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Some dealer cash taxable in Illinois; changes to Interim Use, drive-aways

November 16, 2010

Illinois dealers must report taxable dealer incentives on Section 6, Line 1 of Form ST-556 as part of the sale of the vehicle reported on that return, one of several Illinois Revenue Department changes that took effect July 1.

The changes, which the department filed June 30, also affect the Interim Use exemption and the exemption for vehicles for which a drive-away permit is issued.

The provision to tax manufacturer incentive payments follows nearly two years of talks with the CATA and the Illinois Automobile Dealers Association about factory-to-dealer cash. The negotiations shielded stair-step payments and other incentives from taxation, and made any new tax prospective only, not retroactive for three years, which the department considered.

"Negotiations with the revenue department eliminated most dealer cash programs from the proposal. This is a major victory achieved by the CATA and the IADA on behalf of their members," said CATA Chairman John Phelan. "In our estimation, we salvaged probably 90 percent of the potential transactions subject to tax."

Numerous revenue department audits on CATA members were conducted this year, and all of those audits were held open until this matter was resolved.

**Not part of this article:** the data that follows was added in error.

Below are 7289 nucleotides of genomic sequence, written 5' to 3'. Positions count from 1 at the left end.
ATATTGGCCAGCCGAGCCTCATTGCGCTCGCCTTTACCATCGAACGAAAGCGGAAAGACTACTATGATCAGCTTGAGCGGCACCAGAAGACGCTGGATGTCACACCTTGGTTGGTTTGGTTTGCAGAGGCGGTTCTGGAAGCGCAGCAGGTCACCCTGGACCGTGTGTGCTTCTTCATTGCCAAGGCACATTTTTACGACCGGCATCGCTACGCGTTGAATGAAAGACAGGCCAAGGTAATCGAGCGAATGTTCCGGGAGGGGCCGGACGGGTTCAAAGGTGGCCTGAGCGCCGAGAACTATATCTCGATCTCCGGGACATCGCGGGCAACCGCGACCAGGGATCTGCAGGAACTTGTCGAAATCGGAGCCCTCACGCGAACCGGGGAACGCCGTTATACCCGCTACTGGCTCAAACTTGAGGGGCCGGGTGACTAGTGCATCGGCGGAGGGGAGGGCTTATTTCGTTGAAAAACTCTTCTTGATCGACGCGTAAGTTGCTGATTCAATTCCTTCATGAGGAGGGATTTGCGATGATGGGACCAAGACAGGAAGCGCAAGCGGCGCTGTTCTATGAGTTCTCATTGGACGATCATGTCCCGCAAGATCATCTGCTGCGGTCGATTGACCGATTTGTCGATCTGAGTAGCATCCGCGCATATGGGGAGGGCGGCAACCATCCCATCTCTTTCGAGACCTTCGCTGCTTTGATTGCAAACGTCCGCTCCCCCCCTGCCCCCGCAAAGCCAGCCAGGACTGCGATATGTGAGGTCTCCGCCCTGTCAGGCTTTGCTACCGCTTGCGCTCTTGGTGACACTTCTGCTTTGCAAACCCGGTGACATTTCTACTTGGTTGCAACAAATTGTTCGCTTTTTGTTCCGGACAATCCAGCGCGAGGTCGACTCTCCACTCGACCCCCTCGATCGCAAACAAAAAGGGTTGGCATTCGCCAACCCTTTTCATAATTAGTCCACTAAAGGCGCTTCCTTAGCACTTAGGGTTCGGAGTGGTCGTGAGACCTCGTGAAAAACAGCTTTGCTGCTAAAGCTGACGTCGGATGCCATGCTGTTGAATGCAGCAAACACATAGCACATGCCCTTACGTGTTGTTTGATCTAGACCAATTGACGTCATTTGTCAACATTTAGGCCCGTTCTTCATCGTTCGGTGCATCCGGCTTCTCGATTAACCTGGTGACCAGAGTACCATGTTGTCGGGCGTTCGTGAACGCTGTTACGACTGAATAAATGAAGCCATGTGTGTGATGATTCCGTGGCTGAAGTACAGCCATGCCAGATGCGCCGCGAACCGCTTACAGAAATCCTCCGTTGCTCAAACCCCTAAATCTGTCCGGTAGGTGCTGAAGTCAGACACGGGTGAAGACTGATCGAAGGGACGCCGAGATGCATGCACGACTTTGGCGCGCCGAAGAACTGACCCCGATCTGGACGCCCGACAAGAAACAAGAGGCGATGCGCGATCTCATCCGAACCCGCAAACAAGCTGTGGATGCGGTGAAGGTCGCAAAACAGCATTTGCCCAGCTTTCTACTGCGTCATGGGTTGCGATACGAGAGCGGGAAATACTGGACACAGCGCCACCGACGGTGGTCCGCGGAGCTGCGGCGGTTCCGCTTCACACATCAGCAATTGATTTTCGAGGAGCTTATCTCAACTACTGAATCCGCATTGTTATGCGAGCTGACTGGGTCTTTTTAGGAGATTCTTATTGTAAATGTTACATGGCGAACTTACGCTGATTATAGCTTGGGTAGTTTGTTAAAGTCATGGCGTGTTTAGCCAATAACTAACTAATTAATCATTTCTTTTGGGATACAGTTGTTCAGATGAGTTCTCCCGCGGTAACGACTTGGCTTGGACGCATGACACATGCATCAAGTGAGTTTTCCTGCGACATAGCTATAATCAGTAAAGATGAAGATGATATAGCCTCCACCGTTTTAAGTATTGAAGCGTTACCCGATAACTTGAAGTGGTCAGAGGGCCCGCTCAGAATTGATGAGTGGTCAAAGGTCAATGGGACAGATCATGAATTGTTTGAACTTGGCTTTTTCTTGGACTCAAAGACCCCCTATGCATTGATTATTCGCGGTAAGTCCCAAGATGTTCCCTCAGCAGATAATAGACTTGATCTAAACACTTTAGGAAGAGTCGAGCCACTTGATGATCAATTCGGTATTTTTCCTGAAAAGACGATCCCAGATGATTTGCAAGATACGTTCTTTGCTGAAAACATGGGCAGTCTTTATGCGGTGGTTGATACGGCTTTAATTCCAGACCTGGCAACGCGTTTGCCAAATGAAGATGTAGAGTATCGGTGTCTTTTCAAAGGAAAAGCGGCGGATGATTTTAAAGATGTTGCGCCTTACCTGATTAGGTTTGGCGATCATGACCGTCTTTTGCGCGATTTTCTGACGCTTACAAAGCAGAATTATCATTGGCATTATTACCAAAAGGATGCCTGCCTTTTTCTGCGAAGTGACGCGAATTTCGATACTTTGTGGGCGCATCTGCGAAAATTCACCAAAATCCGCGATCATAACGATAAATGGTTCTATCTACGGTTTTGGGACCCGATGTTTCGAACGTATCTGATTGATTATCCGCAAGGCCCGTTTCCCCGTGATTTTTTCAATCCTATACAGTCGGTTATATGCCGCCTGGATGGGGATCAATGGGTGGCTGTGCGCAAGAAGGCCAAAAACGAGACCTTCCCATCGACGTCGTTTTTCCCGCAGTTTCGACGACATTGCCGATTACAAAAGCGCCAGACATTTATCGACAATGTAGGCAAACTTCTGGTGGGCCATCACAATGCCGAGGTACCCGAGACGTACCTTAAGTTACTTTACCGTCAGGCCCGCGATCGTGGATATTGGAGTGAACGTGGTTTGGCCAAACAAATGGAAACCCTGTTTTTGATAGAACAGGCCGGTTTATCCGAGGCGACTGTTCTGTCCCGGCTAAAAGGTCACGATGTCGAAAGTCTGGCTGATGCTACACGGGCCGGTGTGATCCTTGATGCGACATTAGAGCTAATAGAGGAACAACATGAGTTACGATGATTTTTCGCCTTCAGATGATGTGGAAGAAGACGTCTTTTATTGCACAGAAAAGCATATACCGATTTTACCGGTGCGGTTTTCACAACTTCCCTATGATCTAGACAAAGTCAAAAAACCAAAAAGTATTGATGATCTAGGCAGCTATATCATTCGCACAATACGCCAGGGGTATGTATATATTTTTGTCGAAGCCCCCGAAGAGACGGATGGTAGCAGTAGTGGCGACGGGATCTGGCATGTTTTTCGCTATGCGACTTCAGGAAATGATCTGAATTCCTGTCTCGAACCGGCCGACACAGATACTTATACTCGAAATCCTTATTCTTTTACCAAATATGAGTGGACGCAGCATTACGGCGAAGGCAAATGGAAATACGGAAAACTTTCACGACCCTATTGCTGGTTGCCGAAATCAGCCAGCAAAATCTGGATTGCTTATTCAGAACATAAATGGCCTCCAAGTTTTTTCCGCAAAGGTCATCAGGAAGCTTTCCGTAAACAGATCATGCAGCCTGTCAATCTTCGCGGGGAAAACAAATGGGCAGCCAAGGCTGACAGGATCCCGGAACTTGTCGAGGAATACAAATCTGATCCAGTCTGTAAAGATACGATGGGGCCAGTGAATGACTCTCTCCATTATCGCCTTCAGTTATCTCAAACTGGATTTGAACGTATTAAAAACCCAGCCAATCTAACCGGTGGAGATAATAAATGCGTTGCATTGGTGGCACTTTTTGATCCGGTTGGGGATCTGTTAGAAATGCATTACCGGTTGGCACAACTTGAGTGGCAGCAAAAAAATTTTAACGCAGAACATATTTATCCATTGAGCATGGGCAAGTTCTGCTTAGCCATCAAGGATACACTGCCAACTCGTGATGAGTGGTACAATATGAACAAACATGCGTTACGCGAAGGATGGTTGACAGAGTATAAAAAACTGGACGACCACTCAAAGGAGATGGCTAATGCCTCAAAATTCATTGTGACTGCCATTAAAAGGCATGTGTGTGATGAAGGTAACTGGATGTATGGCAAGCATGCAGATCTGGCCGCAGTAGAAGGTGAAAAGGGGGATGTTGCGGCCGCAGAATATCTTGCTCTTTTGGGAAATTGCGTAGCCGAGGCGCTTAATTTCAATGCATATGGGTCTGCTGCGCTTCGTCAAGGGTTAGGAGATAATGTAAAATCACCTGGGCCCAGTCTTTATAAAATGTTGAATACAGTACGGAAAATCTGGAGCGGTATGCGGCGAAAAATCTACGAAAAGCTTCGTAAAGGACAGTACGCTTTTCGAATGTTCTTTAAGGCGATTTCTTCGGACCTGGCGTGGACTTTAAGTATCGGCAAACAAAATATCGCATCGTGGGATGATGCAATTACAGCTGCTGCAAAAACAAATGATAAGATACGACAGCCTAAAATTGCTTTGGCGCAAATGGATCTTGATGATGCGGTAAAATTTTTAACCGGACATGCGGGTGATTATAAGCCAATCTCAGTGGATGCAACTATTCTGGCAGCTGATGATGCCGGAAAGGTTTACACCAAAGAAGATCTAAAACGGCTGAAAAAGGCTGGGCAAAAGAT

• The new regulations depict six distinct types of transactions:

1. Taxable incentive payments [payment conditioned on the retail sale]: An automobile manufacturer offers a dealer incentive (sometimes referred to as "dealer cash") of $1,000 for each of a specific type of vehicle sold to a retail customer during March. A dealer sells that type of a vehicle to a retail customer for $38,000 during March. The retail sale of that vehicle qualifies the dealer for the manufacturer’s dealer incentive payment of $1,000. The purchaser pays the dealer $38,000 and the dealer receives $1,000 from the manufacturer. Since the $1,000 payment is conditioned only upon the sale of that vehicle and is not conditioned upon the sale of any other vehicle or vehicles, the taxable gross receipts received by the dealer for this sale are $39,000.